Case Study: Dairyland Power Cooperative Portfolio
In 2015-2017, Dairyland Power Cooperative collaborated with SoCore Energy to build an 18 MWac portfolio of ground mount solar projects across 14 sites plus 1.6 MWac of community solar projects across 9 sites in Wisconsin and Iowa.
Nine of the participating distribution cooperatives invested in smaller, 100 – 250 kW community solar gardens (CSG) located adjacent to a larger array, and achieved greater economies of scale than if they had developed the projects on their own. Dairyland invested in distributed solar to meet its RPS and regulatory requirements, diversifying its generation portfolio and meeting member demand for solar energy.
SoCore worked extensively with NRTC and Distribu-Gen (an organization of Dairyland’s member distribution cooperatives) to select the sites in collaboration with Dairyland’s members and local landowners.
- SoCore identified land for eight of the sites through their GIS prospecting process and negotiated directly with landowners to sign long-term leases
- Three of the sites were leased by SoCore from landowners the co-ops themselves identified
- For the remaining sites, SoCore worked directly with the cooperative to develop projects on land that the cooperative owned or was in the process of purchasing
- SoCore will be the owner/operator for each project and obtained over $20 million in third-party financing for the portfolio.
Benefits of this distributed solar approach include:
- Minimizes the need for transmission or distribution system upgrades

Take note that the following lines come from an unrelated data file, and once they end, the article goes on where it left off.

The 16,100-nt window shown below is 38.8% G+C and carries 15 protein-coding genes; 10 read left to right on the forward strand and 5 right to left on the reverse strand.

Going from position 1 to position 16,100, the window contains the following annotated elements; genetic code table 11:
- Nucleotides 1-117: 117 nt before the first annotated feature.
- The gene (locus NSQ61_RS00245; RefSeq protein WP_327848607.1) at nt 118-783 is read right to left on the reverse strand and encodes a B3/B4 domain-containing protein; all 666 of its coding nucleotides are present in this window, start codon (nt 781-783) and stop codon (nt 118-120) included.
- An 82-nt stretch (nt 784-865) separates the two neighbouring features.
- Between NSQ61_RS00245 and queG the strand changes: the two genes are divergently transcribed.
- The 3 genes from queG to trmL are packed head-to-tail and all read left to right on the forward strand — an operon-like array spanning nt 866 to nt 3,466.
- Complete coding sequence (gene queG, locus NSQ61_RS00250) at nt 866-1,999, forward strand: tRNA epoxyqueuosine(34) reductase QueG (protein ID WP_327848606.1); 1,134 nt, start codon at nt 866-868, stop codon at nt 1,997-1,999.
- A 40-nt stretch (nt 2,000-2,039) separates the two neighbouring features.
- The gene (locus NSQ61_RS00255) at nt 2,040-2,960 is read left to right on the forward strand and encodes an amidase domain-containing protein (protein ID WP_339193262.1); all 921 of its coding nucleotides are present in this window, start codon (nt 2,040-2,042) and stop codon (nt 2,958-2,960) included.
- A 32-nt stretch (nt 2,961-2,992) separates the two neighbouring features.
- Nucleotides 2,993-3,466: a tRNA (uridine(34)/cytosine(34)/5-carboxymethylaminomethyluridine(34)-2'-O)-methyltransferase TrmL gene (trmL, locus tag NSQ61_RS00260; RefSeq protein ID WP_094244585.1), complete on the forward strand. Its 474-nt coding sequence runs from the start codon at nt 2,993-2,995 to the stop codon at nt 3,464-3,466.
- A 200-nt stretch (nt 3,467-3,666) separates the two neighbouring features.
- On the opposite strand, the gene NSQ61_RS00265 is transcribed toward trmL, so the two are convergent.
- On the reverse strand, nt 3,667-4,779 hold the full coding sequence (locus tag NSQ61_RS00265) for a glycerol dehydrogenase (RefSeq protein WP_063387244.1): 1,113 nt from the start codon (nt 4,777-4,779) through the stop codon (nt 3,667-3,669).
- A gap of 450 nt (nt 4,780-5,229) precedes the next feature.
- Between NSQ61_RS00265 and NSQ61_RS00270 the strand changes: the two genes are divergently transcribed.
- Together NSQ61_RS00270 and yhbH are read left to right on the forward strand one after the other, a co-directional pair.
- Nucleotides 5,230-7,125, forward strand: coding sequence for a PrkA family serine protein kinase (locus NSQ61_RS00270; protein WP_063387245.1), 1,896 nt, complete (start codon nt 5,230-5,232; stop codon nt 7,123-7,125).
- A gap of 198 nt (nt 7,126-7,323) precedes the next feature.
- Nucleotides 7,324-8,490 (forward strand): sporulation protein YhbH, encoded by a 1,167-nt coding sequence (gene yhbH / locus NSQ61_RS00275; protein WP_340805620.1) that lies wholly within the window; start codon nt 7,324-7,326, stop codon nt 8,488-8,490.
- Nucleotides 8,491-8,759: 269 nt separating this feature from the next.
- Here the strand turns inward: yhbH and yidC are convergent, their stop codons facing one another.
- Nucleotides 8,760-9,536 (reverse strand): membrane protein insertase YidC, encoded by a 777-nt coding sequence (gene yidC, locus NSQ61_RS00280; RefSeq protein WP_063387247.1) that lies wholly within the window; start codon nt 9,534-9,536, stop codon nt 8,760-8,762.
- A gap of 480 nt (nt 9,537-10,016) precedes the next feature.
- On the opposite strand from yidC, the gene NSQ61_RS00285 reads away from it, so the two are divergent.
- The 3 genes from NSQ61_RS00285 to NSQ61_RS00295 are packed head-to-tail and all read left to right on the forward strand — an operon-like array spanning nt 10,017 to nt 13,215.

- Greater energy reliability due to diversified weather conditions
- Community members can purchase subscriptions to the CSG projects, providing a solar option for those who cannot afford, or do not have the conditions for, a rooftop solar system.
How solar farms become bee pollinator gardens
SoCore Energy uses vegetation plantings as a standard element in ground mount designs, including native seed mixes of grasses and flowering forbs. SoCore is dedicated to creating certified habitat that is beneficial to wildlife (including pollinators), reduces storm water runoff, increases protection from erosion, increases soil infiltration, and potentially increases energy production due to the creation of a micro-climate within the array.
According to National Renewable Energy Laboratory (NREL) data, the Dairyland portfolio will nearly double the amount of solar energy in Wisconsin. Together, the solar facilities will be able to produce enough renewable energy to power thousands of member homes and businesses in Wisconsin.
Dairyland’s commitment to preserving the quality of the environment represents a deeply held view that good environmental practices reflect sound operations and contribute to the overall health of the communities it serves.
For more information, contact:
Director of Origination